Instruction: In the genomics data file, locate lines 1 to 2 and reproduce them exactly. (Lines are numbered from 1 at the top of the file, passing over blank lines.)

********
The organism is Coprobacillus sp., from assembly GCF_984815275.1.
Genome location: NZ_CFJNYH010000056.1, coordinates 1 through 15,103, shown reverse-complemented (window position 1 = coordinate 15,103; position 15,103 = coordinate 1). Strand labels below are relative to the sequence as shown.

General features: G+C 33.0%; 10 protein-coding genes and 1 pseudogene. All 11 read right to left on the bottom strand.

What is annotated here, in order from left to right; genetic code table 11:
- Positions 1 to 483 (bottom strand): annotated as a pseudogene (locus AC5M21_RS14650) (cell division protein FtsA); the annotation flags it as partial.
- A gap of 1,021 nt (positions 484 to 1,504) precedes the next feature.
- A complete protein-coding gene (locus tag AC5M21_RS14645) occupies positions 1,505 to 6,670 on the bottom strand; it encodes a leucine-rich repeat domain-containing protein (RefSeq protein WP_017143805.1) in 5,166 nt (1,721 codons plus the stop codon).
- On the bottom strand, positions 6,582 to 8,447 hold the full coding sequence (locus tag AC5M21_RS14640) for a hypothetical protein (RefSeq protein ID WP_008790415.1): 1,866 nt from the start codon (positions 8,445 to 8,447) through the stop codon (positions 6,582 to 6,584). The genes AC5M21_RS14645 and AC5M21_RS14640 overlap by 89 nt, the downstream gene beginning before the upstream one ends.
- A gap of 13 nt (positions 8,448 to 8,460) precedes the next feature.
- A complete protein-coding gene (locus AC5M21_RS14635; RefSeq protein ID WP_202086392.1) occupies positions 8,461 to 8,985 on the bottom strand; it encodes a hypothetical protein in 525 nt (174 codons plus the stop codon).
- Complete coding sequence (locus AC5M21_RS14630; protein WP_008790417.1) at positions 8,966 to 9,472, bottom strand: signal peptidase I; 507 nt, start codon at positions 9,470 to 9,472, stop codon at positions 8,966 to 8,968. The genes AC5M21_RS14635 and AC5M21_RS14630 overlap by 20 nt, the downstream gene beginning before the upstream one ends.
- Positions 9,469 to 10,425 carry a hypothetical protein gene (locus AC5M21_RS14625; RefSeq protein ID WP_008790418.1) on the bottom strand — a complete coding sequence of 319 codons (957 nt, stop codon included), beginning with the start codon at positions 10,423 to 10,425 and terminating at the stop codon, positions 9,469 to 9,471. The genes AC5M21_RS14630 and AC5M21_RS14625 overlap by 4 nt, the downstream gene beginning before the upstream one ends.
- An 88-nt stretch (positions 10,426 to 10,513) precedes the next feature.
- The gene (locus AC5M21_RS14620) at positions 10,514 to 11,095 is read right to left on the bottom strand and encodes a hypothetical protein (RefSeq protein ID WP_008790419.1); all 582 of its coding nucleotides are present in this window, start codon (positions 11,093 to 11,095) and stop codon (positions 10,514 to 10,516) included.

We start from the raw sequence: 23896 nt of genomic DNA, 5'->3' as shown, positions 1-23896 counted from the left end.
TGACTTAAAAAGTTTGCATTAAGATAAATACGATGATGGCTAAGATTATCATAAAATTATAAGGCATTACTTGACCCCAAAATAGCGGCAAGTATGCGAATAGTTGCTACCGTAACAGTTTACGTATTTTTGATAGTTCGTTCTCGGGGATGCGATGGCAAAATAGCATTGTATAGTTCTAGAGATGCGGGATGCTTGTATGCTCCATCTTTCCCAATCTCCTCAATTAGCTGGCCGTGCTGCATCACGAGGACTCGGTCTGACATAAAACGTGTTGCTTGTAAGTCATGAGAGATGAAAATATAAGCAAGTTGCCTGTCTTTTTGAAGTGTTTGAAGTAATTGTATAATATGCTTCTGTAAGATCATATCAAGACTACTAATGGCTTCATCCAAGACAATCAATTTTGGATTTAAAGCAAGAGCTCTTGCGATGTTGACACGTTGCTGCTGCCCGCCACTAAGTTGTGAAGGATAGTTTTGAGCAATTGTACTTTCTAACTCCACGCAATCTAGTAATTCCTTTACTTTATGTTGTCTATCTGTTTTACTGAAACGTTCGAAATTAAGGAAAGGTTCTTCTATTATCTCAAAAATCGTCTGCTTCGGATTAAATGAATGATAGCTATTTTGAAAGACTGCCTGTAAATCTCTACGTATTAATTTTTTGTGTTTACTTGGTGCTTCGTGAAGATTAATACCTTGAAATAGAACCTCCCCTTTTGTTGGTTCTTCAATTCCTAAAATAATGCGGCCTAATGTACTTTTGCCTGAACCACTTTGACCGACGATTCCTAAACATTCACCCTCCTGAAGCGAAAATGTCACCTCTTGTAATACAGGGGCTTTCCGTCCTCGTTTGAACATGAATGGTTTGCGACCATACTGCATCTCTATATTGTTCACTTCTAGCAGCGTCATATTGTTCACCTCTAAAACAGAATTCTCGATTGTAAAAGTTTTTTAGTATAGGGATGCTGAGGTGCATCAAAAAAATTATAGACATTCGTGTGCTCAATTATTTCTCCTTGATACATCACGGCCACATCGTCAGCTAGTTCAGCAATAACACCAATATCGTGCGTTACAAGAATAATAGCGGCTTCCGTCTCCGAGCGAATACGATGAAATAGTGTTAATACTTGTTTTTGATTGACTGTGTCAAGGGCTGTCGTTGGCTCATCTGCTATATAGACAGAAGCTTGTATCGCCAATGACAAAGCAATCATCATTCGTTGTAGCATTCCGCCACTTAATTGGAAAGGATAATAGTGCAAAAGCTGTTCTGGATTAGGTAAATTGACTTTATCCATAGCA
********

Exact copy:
The organism is Coprobacillus sp., from assembly GCF_984815275.1.
Genome location: NZ_CFJNYH010000056.1, coordinates 1 through 15,103, shown reverse-complemented (window position 1 = coordinate 15,103; position 15,103 = coordinate 1). Strand labels below are relative to the sequence as shown.